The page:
A couple of decades ago, the wall on everybody’s mind was in Berlin. Then it came crashing down, pushed over by a wave of reform and renewal that promised the dawn of a new era for our troubled globe.
Then, there was much talk of “a peace dividend” that would see large amounts of public money freed up from military spending. These funds would be used for loftier purposes.
But the push for peace, paradoxically, has faltered in the post-Cold War era. While wars between nations have decreased in frequency, conflict and violence continue to undermine human progress.
Data indicate that non-State conflicts have increased by 125 percent since 2010, surpassing all other types of conflict. State-based conflict also rose by over 60 percent in the same period.
Meanwhile, civil wars and internal conflicts have surpassed the number of interstate clashes, marking a shift away from violence between nations to violence within nations.
Yet despite this self-defeating discord, we as a global family have scored successes in bending the arc of human development in a better direction.
We forged a ground-breaking global deal to finally take action against the threat of climate change. At the global level, most commitments made under the UN Millennium Development Goals were fulfilled, lifting millions of people out of poverty and hunger.
And the bold and visionary 2030 Sustainable Development Agenda aims inter alia at the total eradication of hunger and malnutrition.
So we have had our bright moments when we appeared to be on the launch pad of the “better tomorrow”.
But our worst impulses are getting in the way.
On September 15 2017, five UN organisations released the first global assessment of the progress made so far towards achieving the goal of eradicating hunger and malnutrition by 2030.
Our first report-card in this noble effort is not good, I’m afraid.
After steadily declining for over a decade, global hunger is on the rise again—affecting 815 million people in 2016, almost 11 percent of the global population and 38 million more people than the previous year.
A primary culprit? You guessed it: conflict.
The vast majority (490 million) of hungry people on the planet live in countries affected by conflict. So do 122 million out of 155 million stunted children.
The impacts of conflict on food security can be direct – the destruction of farms or food stocks – or indirect, such as disruptions to food systems or markets that drive up food prices.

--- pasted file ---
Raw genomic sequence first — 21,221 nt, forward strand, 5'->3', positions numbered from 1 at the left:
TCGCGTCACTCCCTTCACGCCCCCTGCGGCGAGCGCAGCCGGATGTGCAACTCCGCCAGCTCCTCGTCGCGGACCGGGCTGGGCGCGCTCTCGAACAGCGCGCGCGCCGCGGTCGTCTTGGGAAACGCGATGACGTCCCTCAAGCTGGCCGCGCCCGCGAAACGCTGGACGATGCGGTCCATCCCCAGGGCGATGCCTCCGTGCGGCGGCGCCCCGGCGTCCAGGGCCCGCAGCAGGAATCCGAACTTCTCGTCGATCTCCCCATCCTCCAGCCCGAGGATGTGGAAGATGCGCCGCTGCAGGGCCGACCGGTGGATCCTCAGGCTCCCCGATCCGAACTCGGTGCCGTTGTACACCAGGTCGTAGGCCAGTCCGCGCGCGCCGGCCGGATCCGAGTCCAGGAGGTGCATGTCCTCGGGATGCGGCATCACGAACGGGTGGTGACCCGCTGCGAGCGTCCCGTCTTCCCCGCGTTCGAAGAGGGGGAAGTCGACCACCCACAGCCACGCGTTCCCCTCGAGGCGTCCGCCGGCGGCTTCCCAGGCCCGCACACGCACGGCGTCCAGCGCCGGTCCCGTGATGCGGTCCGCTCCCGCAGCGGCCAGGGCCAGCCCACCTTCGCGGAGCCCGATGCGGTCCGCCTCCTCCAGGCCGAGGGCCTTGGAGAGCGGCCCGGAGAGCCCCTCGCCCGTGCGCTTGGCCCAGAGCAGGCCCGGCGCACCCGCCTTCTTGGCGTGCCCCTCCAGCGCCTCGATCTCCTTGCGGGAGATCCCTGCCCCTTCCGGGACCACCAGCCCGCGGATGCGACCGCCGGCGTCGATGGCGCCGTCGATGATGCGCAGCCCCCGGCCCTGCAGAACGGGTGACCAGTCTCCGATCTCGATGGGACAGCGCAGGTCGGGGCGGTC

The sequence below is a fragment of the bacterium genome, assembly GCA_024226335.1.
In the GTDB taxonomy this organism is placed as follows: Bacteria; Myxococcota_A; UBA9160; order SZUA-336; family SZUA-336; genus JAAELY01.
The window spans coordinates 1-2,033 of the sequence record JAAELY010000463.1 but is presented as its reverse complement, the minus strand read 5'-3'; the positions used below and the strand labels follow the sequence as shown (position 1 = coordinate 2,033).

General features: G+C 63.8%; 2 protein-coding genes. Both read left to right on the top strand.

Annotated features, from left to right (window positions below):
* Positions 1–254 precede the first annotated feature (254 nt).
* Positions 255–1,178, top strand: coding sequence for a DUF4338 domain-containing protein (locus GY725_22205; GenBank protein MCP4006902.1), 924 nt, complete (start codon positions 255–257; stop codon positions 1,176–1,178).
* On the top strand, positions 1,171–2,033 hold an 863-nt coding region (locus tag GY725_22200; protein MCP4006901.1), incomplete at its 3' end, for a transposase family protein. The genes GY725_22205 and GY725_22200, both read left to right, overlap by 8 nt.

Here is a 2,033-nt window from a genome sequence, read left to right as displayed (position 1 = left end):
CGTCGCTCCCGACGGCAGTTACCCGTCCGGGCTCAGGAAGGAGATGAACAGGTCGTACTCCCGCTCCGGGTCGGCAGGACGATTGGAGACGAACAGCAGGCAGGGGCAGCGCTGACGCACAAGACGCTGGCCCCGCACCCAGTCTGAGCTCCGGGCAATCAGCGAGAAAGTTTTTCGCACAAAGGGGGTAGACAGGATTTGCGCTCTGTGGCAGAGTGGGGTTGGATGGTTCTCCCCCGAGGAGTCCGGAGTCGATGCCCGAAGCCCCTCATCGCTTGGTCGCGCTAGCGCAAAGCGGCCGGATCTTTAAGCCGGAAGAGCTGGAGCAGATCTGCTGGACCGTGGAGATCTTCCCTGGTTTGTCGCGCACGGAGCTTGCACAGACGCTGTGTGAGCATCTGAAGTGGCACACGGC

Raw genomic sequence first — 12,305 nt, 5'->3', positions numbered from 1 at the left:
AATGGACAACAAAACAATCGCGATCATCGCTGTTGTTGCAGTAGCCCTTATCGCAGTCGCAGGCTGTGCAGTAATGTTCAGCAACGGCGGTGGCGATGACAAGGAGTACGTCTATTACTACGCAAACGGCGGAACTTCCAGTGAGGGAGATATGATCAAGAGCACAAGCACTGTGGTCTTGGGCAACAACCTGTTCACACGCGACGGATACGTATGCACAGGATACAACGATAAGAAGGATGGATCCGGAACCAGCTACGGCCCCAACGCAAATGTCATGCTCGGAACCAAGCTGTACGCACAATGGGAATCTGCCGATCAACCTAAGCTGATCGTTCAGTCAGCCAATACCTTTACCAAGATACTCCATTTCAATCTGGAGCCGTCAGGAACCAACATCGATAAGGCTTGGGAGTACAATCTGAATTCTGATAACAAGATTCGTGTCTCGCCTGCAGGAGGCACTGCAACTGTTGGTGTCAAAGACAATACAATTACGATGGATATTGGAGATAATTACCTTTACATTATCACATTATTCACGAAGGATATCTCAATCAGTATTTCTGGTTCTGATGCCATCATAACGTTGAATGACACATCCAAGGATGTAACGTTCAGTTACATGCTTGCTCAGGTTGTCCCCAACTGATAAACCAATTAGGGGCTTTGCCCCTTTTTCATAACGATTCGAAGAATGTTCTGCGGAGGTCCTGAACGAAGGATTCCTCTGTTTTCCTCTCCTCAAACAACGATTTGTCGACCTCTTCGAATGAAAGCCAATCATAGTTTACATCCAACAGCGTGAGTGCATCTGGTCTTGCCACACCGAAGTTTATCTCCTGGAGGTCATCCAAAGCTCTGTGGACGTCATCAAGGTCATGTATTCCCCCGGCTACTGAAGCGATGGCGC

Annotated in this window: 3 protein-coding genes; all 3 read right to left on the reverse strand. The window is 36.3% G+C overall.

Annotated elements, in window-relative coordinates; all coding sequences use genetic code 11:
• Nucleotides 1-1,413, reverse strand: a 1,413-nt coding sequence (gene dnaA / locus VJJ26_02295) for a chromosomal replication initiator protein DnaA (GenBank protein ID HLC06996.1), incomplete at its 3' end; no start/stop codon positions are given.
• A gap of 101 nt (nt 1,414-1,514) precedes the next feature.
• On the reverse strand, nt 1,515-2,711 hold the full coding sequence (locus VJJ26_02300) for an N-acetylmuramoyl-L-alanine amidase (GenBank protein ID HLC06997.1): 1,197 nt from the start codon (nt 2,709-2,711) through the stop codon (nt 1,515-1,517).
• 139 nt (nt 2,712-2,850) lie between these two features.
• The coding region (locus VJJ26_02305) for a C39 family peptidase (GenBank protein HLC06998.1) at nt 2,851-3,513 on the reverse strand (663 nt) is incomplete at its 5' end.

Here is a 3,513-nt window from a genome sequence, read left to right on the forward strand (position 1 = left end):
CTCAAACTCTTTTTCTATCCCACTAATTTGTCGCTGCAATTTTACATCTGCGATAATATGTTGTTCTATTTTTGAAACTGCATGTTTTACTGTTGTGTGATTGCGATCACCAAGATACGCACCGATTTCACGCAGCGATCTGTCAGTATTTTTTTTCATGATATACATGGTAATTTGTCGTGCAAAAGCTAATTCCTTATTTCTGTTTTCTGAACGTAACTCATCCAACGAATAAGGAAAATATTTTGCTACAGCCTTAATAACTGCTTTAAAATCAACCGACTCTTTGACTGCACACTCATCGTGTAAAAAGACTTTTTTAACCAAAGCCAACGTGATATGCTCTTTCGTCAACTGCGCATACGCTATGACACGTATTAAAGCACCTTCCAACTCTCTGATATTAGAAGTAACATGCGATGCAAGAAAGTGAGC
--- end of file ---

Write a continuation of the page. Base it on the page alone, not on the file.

Often, they are amplified by extreme weather associated with climate change.
And so conflict has seen famine re-emerge as a clear-and-present danger.
This alarm bell tells us that we cannot keep slapping band-aids on hunger. Treating symptoms is not enough.
It is time to treat causes, including extreme poverty, lack of social protection policies, under investment in agriculture and low resilience of rural communities, unsustainable farming practices and environmental degradation.
But first and foremost, we must invest in peace and stability.
National and regional leaders in conflict zones, and parties directly involved, are the first that need to step up. Similarly, the international community cannot relinquish its responsibility to help broker lasting solutions.
But all of us, as global citizens and one human family, must play our part. In this era of reality shows and digital schadenfreude, we may have become too inured to violence. We need to shake ourselves out of complacency.
We need to shed our scepticism and reboot, turning not only to tried-and-true approaches to peacebuilding but also to finding new ways of dealing with the ancient scourges of conflict and hunger. This includes dealing with triggers like disputes over natural resources, and providing support to agricultural livelihoods, both of which can mitigate some causes and effects of conflict and contribute to sustaining peace.
There is a dividend in food security and peace, just waiting for us to cash it in. n